Manuscripts should be submitted online using the Journal of Marketing Management ScholarOne Manuscripts site. New users should first create an account. Once a user is logged onto the site submissions should be made via the Author Centre. Authors should prepare and upload two versions of their manuscript. One should be a complete text, while in the second all document information identifying the author should be removed from the files to allow them to be sent anonymously to referees. When uploading files authors will then be able to define the non-anonymous version as “Complete paper with author details”, and the anonymous version as “Main document minus author information”.

To submit your manuscript to the Special Issue choose “Special Issue Article” from the Manuscript Type list when you come to submit your paper. Also, when you come to the ‘Details and Comments’ page, answer ‘yes’ to the question ‘Is this manuscript a candidate for a special issue’ and select the Special Issue Title of Dark Side of Marketing in the text field provided.

Informal queries regarding guest editors’ expectations or the suitability of specific research topics should be directed to the Special Issue Editors,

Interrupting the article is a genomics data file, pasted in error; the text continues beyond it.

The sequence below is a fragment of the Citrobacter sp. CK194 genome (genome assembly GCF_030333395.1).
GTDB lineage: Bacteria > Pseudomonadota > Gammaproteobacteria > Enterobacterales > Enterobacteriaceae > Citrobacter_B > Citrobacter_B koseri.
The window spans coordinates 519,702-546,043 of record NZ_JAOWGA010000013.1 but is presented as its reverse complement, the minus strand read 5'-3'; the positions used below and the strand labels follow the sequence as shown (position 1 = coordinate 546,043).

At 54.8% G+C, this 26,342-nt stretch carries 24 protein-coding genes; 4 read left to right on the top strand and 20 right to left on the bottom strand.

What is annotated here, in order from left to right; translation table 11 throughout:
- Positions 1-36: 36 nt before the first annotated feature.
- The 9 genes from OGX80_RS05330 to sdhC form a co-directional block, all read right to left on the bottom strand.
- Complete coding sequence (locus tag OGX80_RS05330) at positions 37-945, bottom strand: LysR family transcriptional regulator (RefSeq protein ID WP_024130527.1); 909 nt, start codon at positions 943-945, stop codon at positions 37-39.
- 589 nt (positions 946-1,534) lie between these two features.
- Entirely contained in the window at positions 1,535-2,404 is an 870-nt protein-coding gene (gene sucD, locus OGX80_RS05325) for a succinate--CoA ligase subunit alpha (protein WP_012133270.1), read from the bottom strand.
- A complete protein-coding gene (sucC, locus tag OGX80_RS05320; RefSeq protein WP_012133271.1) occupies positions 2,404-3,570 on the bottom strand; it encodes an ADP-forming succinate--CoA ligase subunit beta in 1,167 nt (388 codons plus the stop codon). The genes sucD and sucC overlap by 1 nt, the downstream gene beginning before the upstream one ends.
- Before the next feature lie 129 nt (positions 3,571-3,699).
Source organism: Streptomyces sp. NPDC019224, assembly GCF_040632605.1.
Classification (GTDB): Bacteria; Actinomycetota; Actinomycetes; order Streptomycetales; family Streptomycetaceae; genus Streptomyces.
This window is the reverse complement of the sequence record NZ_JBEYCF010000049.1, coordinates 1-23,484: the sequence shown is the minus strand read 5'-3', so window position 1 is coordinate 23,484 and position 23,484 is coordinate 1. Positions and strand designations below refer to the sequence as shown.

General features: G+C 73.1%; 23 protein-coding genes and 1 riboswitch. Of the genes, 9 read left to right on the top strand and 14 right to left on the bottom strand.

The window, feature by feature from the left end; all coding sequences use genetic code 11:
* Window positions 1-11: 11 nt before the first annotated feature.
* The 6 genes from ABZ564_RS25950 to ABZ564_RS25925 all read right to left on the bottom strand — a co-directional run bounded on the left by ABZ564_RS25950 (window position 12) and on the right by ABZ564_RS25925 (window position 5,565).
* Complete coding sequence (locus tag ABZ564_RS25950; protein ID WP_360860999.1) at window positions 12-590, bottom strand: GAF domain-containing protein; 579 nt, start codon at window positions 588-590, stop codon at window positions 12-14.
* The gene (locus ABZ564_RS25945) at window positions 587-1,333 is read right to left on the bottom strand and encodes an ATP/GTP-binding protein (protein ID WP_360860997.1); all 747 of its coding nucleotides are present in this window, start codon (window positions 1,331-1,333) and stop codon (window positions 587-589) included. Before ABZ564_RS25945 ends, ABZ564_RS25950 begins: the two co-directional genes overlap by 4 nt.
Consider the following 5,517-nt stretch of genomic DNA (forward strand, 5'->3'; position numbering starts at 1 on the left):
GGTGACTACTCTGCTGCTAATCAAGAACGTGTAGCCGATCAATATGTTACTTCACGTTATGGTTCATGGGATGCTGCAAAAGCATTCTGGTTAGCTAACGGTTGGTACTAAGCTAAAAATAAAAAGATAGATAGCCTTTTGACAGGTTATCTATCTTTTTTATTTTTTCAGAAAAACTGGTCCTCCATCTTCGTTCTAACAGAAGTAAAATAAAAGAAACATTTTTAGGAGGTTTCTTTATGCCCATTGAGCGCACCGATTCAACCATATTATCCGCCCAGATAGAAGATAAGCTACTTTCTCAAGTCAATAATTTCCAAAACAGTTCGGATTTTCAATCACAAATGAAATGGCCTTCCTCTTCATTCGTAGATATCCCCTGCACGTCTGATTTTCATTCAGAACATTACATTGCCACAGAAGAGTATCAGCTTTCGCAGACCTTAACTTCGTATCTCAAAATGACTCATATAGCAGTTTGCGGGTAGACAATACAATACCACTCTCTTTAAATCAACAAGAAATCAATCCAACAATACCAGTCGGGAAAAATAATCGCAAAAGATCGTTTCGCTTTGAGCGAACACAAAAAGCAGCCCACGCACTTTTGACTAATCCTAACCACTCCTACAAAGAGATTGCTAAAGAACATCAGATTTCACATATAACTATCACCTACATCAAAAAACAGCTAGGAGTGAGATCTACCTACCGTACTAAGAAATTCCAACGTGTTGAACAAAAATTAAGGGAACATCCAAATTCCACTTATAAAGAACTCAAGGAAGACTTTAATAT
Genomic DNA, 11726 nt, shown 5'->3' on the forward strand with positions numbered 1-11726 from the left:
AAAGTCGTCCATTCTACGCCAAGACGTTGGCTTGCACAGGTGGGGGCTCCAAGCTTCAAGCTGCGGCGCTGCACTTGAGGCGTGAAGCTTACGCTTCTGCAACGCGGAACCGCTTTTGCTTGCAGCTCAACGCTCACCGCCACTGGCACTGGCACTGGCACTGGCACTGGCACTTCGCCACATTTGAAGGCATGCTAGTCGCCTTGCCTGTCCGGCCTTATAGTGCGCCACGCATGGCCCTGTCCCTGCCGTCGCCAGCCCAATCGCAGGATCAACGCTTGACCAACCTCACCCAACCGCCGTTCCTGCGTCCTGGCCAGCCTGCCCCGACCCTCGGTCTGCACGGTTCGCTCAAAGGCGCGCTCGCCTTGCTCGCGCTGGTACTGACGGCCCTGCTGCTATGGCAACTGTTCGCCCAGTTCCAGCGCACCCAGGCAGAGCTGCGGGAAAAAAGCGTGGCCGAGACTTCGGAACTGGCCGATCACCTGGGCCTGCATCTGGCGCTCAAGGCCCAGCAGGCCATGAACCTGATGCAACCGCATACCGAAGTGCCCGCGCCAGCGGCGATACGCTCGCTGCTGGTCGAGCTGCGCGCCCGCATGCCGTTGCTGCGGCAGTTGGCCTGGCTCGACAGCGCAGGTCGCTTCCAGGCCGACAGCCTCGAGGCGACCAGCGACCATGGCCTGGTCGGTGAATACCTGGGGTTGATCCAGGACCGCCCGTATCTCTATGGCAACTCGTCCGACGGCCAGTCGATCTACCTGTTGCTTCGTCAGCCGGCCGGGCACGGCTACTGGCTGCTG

Dr Kate L. Daunt  and Dr Dominique A. Greer

Technical queries about submissions can be referred to the Editorial Office


Abdelhadi, A., Foster, C. & Whysall, P. (2014). An exploratory investigation of aberrant consumer behaviour in Libya: A sociocultural approach. Journal of Marketing Management, 30 (9/10), pp.857-873.

Badot, O. & Cova, B. (2008). The myopia of new marketing panaceas: The case for rebuilding our discipline. Journal of Marketing Management, 24 (1/2), pp.205-219.

Brady, M.K., Voohees, C.M., & Brusco, M.J. (2012). Service Sweethearting: Its antecedents and customer consequences. Journal of Marketing, 76 (2), pp.81-98.

Daunt, K.L. & Greer, D.A. (2015). Unpacking the perceived opportunity to misbehave. European Journal of Marketing, 49 (9/10), pp.1505-1526.

Daunt, K.L., & Harris L.C. (2014). Linking employee and customer misbehaviour: The moderating role of past misdemeanours. Journal of Marketing Management, 30 (3/4), pp.221-244.

Daunt, K.L., & Harris, L.C. (2012). Exploring the forms of dysfunctional customer behaviour: A study of differences in servicescape and customer disaffection with service. Journal of Marketing Management, 28 (1/2), pp. 129-153.

Fisk, R.P., Grove, S.J., Harris, L.C., Keeffe, D.A., Daunt, K.L., Russell-Bennett, R., & Wirtz, J. (2010). Customers behaving badly: a state of the art review, research agenda and implications for practitioners. Journal of Services Marketing, 24 (6), pp. 417-429.

Fullerton, R.A, & Punj, G. (2004). Shoplifting as moral insanity: Historical perspectives on kleptomania. Journal of Macromarketing, 24 (1), pp.8-16.

Greer, D.A. (2015). Defective co-creation: Developing a typology of consumer dysfunction in professional services. European Journal of Marketing, 49 (1/2), pp. 238-261.